Football is a big deal in the south. You don’t need to watch Last Chance U on Netflix to learn that. There are about a dozen scripted movies about how seriously football is taken south of the Mason Dixon Line. As a result, Last Chance U putting the football program of Eastern Mississippi Community College (EMCC) under the microscope will not expose viewers to a new worldview about sports. But even if the “football is life” story is familiar to you, Last Chance U is still worth a watch because of its depth and beauty.
The cinematography is gorgeous, particularly when it comes to capturing the kinetics of football. The slow motion action shots make fully padded 300 pound men look as graceful as ballerinas. You quickly find out that most players that wind up at EMCC get there because they have a complicated story, typically one that involves some poor choices and few other options. These stories are laid bare throughout the series and are typically both heart wrenching and fascinating. The players featured in Last Chance U are still two huge steps away from their shared ultimate goal of playing in the NFL. From EMCC they must make a Division 1 team and from there get drafted into the NFL. It’s a perilous route and any reasonable person knows that most of these players will never make it. As a result, behind their bravado and confidence there seems to be an underlying sense of desperation that colors a lot of their behavior.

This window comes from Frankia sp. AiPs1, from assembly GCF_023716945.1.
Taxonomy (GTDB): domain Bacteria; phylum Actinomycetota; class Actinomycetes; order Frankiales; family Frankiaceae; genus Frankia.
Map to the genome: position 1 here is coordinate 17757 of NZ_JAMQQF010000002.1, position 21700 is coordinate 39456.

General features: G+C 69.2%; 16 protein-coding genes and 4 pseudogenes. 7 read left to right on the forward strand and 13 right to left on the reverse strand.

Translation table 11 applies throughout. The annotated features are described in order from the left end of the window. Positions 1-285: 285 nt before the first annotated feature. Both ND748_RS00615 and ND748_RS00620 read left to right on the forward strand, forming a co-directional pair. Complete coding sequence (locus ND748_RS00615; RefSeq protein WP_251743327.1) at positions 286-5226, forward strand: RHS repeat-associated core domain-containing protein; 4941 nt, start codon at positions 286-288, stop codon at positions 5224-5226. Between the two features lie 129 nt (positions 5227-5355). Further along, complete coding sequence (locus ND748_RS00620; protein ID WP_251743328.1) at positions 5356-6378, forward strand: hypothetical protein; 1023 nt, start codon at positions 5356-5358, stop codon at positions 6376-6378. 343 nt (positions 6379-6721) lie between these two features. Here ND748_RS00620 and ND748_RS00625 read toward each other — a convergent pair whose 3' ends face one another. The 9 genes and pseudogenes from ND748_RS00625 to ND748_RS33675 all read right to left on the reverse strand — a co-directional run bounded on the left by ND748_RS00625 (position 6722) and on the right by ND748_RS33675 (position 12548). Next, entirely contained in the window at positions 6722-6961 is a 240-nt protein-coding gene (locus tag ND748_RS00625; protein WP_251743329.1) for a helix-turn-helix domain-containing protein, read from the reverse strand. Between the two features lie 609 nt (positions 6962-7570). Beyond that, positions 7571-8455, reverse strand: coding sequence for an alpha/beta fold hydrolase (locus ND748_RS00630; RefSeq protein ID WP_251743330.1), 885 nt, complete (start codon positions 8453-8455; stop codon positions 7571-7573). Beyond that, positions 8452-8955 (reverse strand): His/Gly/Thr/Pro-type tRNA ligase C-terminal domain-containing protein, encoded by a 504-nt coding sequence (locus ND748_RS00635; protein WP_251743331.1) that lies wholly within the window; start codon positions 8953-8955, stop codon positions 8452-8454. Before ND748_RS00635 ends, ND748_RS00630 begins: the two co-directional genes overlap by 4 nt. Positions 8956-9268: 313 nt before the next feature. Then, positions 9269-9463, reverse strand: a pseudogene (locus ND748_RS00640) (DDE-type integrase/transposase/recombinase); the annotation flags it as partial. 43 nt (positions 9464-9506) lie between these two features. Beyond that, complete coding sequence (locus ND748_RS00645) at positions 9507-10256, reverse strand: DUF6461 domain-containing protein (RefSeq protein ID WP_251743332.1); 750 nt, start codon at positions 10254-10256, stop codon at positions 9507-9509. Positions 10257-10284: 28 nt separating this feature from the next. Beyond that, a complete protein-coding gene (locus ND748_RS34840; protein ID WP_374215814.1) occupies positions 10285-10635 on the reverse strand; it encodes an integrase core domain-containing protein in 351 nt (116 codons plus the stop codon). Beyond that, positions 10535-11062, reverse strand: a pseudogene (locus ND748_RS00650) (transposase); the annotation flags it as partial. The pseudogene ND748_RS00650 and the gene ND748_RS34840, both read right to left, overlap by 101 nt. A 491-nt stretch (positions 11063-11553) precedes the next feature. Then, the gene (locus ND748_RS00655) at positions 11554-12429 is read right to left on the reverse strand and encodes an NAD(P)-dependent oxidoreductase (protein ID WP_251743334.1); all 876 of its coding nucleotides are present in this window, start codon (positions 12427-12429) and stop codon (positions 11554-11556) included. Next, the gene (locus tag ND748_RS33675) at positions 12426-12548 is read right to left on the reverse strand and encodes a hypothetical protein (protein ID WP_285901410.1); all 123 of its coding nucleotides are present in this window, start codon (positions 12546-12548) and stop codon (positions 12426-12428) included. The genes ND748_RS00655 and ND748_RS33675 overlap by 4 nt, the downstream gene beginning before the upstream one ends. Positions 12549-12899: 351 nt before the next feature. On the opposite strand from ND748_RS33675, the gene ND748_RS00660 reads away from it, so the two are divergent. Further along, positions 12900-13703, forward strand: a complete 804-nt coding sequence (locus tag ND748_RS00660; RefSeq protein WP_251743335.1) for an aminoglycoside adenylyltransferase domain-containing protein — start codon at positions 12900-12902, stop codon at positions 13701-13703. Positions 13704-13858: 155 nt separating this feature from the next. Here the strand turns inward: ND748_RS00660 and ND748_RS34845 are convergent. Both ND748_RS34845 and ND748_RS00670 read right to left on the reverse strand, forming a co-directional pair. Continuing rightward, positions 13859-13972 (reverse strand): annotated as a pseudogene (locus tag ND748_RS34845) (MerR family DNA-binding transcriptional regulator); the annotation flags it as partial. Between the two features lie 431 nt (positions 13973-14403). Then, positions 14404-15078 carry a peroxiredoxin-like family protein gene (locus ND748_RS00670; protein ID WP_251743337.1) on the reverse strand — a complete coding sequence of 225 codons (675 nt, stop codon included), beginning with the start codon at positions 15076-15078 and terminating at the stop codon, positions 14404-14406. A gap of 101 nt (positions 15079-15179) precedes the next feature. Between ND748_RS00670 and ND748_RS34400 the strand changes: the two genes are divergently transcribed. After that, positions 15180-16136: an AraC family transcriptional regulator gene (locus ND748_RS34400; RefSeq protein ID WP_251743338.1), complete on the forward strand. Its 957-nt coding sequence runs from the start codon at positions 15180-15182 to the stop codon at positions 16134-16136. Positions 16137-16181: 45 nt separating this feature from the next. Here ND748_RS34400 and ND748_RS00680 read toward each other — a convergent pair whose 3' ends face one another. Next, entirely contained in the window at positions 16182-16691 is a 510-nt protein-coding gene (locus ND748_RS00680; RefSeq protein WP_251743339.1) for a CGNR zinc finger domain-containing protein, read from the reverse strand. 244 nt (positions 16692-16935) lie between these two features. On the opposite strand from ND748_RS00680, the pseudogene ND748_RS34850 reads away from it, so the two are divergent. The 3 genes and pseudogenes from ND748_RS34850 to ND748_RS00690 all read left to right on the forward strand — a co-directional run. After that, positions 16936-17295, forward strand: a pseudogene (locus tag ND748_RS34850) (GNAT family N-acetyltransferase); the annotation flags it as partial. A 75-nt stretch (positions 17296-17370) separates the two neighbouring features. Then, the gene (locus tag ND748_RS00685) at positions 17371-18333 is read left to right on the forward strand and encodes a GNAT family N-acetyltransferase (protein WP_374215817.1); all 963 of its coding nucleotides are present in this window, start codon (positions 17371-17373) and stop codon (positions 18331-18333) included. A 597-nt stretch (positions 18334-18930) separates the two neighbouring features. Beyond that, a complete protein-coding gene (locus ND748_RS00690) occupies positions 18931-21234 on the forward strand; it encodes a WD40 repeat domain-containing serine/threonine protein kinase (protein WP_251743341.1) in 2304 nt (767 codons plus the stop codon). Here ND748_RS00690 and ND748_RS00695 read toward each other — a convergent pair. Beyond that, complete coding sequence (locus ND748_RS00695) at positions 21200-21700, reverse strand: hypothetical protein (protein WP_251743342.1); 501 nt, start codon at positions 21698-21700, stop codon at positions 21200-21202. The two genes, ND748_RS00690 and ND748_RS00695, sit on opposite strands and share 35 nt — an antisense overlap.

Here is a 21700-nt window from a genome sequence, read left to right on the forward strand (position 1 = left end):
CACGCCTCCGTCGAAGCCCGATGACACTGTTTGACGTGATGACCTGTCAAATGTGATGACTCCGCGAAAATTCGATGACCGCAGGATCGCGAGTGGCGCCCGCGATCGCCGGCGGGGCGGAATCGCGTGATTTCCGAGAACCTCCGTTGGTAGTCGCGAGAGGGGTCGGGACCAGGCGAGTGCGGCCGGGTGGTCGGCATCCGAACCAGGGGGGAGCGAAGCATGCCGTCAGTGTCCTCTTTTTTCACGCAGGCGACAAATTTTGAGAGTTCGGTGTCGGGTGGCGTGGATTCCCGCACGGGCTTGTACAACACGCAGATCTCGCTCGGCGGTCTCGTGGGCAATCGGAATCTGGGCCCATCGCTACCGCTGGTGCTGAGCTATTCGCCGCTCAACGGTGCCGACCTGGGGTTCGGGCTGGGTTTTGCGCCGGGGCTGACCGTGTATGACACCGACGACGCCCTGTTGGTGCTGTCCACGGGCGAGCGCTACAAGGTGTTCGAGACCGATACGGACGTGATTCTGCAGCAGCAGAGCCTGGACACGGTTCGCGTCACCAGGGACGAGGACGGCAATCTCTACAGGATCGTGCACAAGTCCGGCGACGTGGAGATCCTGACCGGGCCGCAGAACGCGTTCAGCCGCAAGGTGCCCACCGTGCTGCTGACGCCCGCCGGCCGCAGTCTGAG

The filmmakers spend a lot of time focusing on Brittany Wagner, the academic advisor to the athletic program, or the “eligibility specialist” in her own words. And the choice to focus on her is appropriate given the tight-rope act she walks everyday trying to keep football-minded young men on the field by keeping them in the classroom enough to meet at least the minimum requirements to make it to the next level in their playing career. Wagner seems like an honest and good-hearted woman in a job that is far too big for one person within a system that is far too rigged to be considered legitimate education. But you quickly get the sense that Wagner truly wants to help these young men that have very few positive influences in their life and even less experience taking them seriously.
Last Chance U is a departure from the usual Netflix original programming in that it is reality-based docu-drama about sports. As such, the subject matter and style may not overlap perfectly with the core Netflix audience. Last Chance U would feel more at home at ESPN. But viewers that are not hardcore football fans may find Last Chance U even more interesting than the typical sport-consuming ESPN-loving crowd that has seen this type of story several times over in different packaging. But Last Chance U does set itself apart even with a subject matter that has been nearly saturated. Coach Buddy Stephens is a caricature of the red-faced screaming southern football coach that appears to be one turnover away from a coronary that you’d see in the movies. What makes Stephens and the bizarre culture of EMCC more interesting than scripted football movies is that it’s real. Shockingly real. And it’s all captured beautifully for your amazement, and at times, disappointment.